GPS tracker courtesy of Evan Morrison, Marathon Swimmers Federation.
Melissa Yasmin Berkay writes frequently about open water swimming and elite open water swimmers, from Olympians to channel swimmers, for Swimming World Magazine.
It will be interesting to see how she writes about her own 12 hour 37 minute butterfly crossing of the Catalina Channel today.
The 25-year-old music and journalism student from Mills College surrounded herself with stalwarts in the sport in her charity swim for homeless.
Not only did she train in San Francisco Bay’s Aquatic Park with Kimberley Chambers and other South End Rowing Club members, but she also had International Marathon Swimming Hall of Fame Honour Swimmer John York and veteran Kelley Prebil as her observers.
Not since Canadian Vicki Keith completed a 14 hour 53 minute of the Catalina Channel in 1989 has anyone attempted a butterfly crossing of the Catalina Channel.
But Berkay became the second person to successfully cross the Catalina Channel doing butterfly, her favorite competitive stroke as a collegiate swimmer.
Her road to the shoreline of Southern California was neither easy nor traditional [read about her unique story and listen to her interview here and here]. She did her swim to benefit the homeless in San Diego, California.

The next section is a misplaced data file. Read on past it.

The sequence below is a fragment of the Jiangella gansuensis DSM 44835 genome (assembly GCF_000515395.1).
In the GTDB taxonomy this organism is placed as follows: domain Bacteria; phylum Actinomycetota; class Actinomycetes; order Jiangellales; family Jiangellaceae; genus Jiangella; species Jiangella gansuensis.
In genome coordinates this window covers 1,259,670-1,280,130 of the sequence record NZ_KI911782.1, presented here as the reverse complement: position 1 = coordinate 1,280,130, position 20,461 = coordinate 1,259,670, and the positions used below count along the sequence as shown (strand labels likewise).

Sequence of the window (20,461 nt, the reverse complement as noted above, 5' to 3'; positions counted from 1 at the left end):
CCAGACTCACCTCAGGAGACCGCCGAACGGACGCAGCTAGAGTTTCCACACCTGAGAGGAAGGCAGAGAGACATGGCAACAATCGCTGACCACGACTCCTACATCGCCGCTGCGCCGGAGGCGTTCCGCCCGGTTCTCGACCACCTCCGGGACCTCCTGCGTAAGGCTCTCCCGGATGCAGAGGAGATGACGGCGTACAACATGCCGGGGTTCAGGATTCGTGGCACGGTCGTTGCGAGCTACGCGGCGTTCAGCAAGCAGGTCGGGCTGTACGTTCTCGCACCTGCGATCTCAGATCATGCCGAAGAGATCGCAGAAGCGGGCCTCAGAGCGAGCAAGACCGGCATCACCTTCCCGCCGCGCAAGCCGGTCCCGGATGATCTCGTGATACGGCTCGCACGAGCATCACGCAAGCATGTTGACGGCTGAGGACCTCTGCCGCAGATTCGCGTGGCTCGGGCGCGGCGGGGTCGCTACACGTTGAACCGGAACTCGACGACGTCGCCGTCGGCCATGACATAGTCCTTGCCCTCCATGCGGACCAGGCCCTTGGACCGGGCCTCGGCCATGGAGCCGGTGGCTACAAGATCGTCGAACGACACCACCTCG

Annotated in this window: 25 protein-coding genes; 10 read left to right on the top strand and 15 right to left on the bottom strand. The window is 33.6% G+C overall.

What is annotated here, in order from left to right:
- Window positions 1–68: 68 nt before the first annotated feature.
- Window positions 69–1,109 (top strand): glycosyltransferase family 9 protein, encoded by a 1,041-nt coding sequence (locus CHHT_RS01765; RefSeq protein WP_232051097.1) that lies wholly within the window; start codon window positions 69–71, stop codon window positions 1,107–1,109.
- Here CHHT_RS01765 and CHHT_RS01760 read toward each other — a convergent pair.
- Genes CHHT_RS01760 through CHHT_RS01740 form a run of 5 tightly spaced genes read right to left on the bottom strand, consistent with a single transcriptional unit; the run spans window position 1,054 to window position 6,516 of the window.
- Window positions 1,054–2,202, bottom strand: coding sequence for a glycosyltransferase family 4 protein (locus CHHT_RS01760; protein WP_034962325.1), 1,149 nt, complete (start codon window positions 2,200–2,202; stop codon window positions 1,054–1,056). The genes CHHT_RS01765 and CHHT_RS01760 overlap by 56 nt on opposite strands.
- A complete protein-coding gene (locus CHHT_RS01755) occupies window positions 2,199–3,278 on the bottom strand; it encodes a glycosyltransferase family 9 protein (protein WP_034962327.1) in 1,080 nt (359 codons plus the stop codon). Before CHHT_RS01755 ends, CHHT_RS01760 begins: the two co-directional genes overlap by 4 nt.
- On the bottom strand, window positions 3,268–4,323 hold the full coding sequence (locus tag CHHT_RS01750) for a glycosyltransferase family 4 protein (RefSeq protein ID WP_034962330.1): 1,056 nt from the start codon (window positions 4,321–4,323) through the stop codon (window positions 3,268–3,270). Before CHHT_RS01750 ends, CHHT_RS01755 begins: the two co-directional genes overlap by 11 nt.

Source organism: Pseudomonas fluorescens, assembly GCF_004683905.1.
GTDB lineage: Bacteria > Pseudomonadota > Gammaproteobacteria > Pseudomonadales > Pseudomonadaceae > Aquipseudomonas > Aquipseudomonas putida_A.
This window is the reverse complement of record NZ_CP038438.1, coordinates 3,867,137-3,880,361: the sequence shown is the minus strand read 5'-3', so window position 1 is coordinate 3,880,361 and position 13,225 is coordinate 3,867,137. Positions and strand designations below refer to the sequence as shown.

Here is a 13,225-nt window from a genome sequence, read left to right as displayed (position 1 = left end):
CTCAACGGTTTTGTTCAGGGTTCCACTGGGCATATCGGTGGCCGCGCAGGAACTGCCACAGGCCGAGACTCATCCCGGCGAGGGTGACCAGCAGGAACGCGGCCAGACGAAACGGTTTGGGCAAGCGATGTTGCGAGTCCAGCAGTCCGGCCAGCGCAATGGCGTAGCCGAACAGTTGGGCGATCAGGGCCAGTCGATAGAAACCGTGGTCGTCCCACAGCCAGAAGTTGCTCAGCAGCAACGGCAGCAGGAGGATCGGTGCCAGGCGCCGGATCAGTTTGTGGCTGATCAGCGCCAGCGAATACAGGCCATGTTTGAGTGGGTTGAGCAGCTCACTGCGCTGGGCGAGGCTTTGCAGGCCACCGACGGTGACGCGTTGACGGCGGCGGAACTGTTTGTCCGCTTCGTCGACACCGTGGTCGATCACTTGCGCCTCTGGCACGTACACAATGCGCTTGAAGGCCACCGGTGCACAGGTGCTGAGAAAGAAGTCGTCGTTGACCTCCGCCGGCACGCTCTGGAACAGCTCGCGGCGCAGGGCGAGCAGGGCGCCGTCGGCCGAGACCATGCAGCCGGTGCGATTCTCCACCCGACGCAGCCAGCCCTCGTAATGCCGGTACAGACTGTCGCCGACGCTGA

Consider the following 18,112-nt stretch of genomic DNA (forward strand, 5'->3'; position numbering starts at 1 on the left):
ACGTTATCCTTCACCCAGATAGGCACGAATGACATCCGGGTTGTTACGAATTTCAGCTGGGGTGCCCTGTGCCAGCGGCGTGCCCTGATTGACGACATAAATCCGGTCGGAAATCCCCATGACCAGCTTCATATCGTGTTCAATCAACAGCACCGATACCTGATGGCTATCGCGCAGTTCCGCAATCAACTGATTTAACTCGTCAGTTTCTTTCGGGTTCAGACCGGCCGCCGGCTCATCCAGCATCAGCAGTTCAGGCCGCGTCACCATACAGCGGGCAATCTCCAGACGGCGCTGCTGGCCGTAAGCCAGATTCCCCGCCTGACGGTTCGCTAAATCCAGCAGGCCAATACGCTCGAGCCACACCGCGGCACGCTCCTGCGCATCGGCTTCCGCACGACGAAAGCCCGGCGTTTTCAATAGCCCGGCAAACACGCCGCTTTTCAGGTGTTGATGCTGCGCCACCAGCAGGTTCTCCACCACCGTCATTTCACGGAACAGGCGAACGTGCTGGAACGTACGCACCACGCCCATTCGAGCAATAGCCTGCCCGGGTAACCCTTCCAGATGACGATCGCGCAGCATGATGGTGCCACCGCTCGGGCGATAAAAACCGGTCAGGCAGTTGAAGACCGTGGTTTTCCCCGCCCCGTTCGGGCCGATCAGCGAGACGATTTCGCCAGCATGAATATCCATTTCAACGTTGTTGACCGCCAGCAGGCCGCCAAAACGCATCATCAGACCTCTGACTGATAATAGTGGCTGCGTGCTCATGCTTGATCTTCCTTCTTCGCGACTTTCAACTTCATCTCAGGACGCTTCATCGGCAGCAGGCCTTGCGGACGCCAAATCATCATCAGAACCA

Keith recalls her own butterfly crossing. “[At the time] there were no rules for me to follow. So I chose to set the rules to the nth degree. Every stroke I took was butterfly and when I treaded water for feedings, I headed against my forward direction, so as to confirm that every stroke forward was butterfly. My biggest worry was someone would question whether I truly achieve the goal if every stroke wasn’t butterfly.”
She did way back in 1989…and so did Berkay today under the bright sunny skies of Southern California.
Veteran swimmers who followed her swim online [care of Evan Morrison] were more than impressed with her crossing and the road she took to get there. “She’s quite an inspirational young lady,” remarked International Marathon Swimming Hall of Fame Honour Swimmer Anne Cleveland.
We look forward to reading her first-hand account of the second butterfly crossing in history.
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